The Performance Group

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The Performance Group (TPG) was an experimental theater troupe that Richard Schechner founded in 1967 in New York City. TPG's home base was the Performing Garage in the SoHo district of Lower Manhattan. After 1975, tensions led to Schechner's resignation in 1980. The troupe reinvented itself as The Wooster Group under the leadership of director and theatre artist Elizabeth LeCompte.[1][2]


TPG was an "environmental theatre" – meaning that each production took place in an entirely redesigned space.[3] Most of TPG's productions were directed by Schechner, though others including Joan MacIntosh, Stephen Borst, James Griffiths, Leeny Sack, Elizabeth LeCompte, and Spalding Gray either directed their own works or works by others. TPG's designers included Jerry Rojo, Michael Kirby, and Jim Clayburgh. Some of TPG's productions were collages of various texts, other productions were radical deconstructions of classics, and some works were brand new. Schechner resigned as artistic director in 1980. At that time, Elizabeth LeCompte became the artistic director of the company which was renamed The Wooster Group and continued to operate out of the Performing Garage.[4]


Many TPG works premiered and then were modified over several years. TPG's major works are (unless otherwise noted, productions were directed by Schechner): Dionysus in 69 (1968), based on Euripides' The Bacchae, text by Schechner based on group improvisations;[5] Makbeth (1969), (based on Shakespeare), text devised by Schechner; Commune (1970), a group devised work with the text arranged by Schechner and the company, which won Joan MacIntosh an OBIE for Distinguished Performance in 1970; The Tooth of Crime (1972) by Sam Shepard; Mother Courage and Her Children (1975) by Bertolt Brecht; The Marilyn Project (1975), by David Gaard); Oedipus (1977) by Seneca; Cops (1978) by Terry Curtis Fox; The Survivor and the Translator (1978) performed and directed by Leeny Sack; The Balcony (1979) by Jean Genet.[6]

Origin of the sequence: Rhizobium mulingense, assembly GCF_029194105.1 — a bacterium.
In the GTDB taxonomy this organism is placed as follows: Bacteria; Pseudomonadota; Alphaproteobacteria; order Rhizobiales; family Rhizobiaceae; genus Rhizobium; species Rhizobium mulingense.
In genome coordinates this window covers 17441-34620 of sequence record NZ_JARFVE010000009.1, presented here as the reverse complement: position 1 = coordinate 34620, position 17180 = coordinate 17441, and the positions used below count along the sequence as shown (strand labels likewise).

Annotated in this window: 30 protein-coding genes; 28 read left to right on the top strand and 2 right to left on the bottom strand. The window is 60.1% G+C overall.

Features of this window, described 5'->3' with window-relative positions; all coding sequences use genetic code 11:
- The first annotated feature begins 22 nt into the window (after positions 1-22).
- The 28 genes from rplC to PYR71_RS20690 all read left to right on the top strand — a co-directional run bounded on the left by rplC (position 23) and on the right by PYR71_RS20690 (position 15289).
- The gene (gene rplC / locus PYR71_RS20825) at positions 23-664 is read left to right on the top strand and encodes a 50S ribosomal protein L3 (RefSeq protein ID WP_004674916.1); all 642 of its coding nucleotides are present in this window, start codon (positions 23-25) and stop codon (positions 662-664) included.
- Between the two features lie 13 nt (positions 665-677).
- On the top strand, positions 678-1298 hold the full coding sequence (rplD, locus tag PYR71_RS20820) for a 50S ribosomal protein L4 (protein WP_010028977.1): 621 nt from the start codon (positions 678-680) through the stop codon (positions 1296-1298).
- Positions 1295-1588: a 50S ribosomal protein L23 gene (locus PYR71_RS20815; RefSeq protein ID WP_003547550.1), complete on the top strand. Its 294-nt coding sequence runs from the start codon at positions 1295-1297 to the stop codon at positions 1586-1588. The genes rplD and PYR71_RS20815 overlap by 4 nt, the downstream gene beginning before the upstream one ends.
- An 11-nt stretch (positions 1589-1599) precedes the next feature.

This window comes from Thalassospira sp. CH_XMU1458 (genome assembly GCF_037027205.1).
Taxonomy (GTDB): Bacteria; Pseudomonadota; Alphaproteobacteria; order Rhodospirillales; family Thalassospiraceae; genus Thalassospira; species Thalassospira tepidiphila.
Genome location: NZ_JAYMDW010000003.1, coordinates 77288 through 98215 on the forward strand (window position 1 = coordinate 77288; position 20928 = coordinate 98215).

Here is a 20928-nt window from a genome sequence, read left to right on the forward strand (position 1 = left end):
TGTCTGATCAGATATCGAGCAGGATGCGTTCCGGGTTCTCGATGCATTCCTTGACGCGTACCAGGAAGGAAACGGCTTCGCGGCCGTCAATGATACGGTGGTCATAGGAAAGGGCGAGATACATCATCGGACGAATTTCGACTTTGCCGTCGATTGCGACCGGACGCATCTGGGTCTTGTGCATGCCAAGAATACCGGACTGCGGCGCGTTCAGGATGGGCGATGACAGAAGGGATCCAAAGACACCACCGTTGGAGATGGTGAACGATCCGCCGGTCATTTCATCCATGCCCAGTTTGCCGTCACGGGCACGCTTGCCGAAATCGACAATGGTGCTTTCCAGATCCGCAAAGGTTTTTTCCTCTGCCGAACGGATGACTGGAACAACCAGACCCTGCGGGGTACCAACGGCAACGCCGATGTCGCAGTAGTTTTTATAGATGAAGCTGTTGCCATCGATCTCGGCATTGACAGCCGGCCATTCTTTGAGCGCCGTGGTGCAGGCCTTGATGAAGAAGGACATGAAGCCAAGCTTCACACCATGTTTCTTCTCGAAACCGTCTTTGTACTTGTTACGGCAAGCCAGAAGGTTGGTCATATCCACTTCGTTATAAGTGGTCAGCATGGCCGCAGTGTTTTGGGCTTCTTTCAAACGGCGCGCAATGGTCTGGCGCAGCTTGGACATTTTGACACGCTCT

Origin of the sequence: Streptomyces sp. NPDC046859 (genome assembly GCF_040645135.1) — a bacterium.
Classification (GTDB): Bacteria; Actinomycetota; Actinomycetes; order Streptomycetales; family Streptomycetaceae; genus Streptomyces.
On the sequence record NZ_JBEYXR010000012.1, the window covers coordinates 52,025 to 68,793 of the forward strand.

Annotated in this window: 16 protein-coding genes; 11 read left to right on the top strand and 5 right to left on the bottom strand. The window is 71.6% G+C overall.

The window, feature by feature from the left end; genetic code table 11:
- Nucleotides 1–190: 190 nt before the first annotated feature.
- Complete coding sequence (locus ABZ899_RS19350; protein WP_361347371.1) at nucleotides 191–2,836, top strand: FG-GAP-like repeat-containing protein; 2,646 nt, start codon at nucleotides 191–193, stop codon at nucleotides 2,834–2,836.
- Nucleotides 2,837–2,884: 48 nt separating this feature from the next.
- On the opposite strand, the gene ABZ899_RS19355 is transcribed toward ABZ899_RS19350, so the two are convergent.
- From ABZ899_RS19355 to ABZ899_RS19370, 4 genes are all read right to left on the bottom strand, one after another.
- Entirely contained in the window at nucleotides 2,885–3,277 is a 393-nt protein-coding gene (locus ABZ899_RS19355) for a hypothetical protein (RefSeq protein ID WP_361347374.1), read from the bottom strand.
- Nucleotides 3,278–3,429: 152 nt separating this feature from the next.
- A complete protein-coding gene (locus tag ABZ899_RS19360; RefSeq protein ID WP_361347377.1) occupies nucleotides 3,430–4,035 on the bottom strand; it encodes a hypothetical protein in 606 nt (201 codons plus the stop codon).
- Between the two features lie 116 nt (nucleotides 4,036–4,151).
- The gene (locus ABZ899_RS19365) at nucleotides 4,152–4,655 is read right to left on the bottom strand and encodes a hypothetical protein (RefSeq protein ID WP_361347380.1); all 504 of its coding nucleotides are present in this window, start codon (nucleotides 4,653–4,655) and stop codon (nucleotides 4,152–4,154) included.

In 1975, some members began to develop their own productions, led by Spalding Gray and Elizabeth LeCompte. The trilogy (Three Places in Rhode Island) was performed in the Performing Garage but was not attributed to TPG. Performances include Sakonnet Point (1975), Rumstick Road (1978), Nyatt School (1978), and Point Judith (an epilogue) (1979). Eventually this divide led to the change in organization that created The Wooster Group.[4]


  1. ^ Shank, Theodore (2002). "Richard Schechner: The Performance Group" in Beyond the Boundaries: American Alternative Theatre (Revised ed.). Ann Arbor: University of Michigan Press. pp. 93–103. ISBN 0472085352. Retrieved 13 August 2012.
  2. ^ James M. Harding and Cindy Rosenthal, ed. (2007). "The Performance Group: Historical Overview." in Restaging the Sixties: Radical Theaters and Their Legacies. Ann Arbor, MI: University of Michigan Press. pp. 307–12. ISBN 978-0472069545. Retrieved 13 August 2012.
  3. ^ Schechner, Richard (1994). Environmental Theater (Revised ed.). New York: Applause Books. ISBN 1557831785.
  4. ^ a b Champagne, Lenora (Autumn 1981). "Always Starting New: Elizabeth LeCompte". TDR: The Drama Review. Actor / Director Issue. 25 (3): 19–28. JSTOR 1145357.
  5. ^ Cohn, Ruby (December 1971). "Old Myths in the New Theatre". Educational Theatre Journal. 23 (4): 398–408. JSTOR 3205748.
  6. ^ Aronson, Arnold (2000). American Avant-garde Theatre: A History. London: Routledge. ISBN 0415241391.

Further reading[edit]

External links[edit]

  • Dionysus in '69 A 1970 film by Brian De Palma that records a performance of The Performance Group's stage play of the same name.
  • The Rude Mechanicals' Dionysus in 69 A site documenting the first-ever remounting of TPG's original play in 2011 at Princeton's Lewis Center for the Arts.